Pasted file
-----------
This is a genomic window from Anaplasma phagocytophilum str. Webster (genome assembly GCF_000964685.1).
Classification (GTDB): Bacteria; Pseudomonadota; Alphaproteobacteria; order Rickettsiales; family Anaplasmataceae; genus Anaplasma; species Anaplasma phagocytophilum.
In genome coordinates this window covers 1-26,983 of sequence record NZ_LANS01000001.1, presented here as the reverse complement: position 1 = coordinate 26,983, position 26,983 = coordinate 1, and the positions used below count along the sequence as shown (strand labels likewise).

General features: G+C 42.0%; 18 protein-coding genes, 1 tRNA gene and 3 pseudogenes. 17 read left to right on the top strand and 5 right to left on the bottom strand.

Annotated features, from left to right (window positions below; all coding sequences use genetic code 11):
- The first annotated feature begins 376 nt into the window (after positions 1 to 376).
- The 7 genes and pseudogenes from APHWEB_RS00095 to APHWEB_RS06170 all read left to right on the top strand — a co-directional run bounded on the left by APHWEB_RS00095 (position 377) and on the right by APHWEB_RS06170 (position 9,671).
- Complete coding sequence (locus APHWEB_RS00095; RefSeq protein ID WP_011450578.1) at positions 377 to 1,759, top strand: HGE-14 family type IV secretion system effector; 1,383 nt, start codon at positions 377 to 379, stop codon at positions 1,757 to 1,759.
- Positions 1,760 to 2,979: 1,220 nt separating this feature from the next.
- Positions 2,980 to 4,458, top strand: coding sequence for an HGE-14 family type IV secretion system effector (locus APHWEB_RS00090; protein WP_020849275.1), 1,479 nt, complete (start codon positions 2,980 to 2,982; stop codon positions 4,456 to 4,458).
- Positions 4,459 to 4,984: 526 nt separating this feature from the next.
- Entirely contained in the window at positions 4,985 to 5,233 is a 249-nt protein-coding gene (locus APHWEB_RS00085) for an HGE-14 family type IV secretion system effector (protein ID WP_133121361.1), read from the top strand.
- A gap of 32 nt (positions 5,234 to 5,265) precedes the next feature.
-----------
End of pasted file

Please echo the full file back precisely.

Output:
This is a genomic window from Anaplasma phagocytophilum str. Webster (genome assembly GCF_000964685.1).
Classification (GTDB): Bacteria; Pseudomonadota; Alphaproteobacteria; order Rickettsiales; family Anaplasmataceae; genus Anaplasma; species Anaplasma phagocytophilum.
In genome coordinates this window covers 1-26,983 of sequence record NZ_LANS01000001.1, presented here as the reverse complement: position 1 = coordinate 26,983, position 26,983 = coordinate 1, and the positions used below count along the sequence as shown (strand labels likewise).

General features: G+C 42.0%; 18 protein-coding genes, 1 tRNA gene and 3 pseudogenes. 17 read left to right on the top strand and 5 right to left on the bottom strand.

Annotated features, from left to right (window positions below; all coding sequences use genetic code 11):
- The first annotated feature begins 376 nt into the window (after positions 1 to 376).
- The 7 genes and pseudogenes from APHWEB_RS00095 to APHWEB_RS06170 all read left to right on the top strand — a co-directional run bounded on the left by APHWEB_RS00095 (position 377) and on the right by APHWEB_RS06170 (position 9,671).
- Complete coding sequence (locus APHWEB_RS00095; RefSeq protein ID WP_011450578.1) at positions 377 to 1,759, top strand: HGE-14 family type IV secretion system effector; 1,383 nt, start codon at positions 377 to 379, stop codon at positions 1,757 to 1,759.
- Positions 1,760 to 2,979: 1,220 nt separating this feature from the next.
- Positions 2,980 to 4,458, top strand: coding sequence for an HGE-14 family type IV secretion system effector (locus APHWEB_RS00090; protein WP_020849275.1), 1,479 nt, complete (start codon positions 2,980 to 2,982; stop codon positions 4,456 to 4,458).
- Positions 4,459 to 4,984: 526 nt separating this feature from the next.
- Entirely contained in the window at positions 4,985 to 5,233 is a 249-nt protein-coding gene (locus APHWEB_RS00085) for an HGE-14 family type IV secretion system effector (protein ID WP_133121361.1), read from the top strand.
- A gap of 32 nt (positions 5,234 to 5,265) precedes the next feature.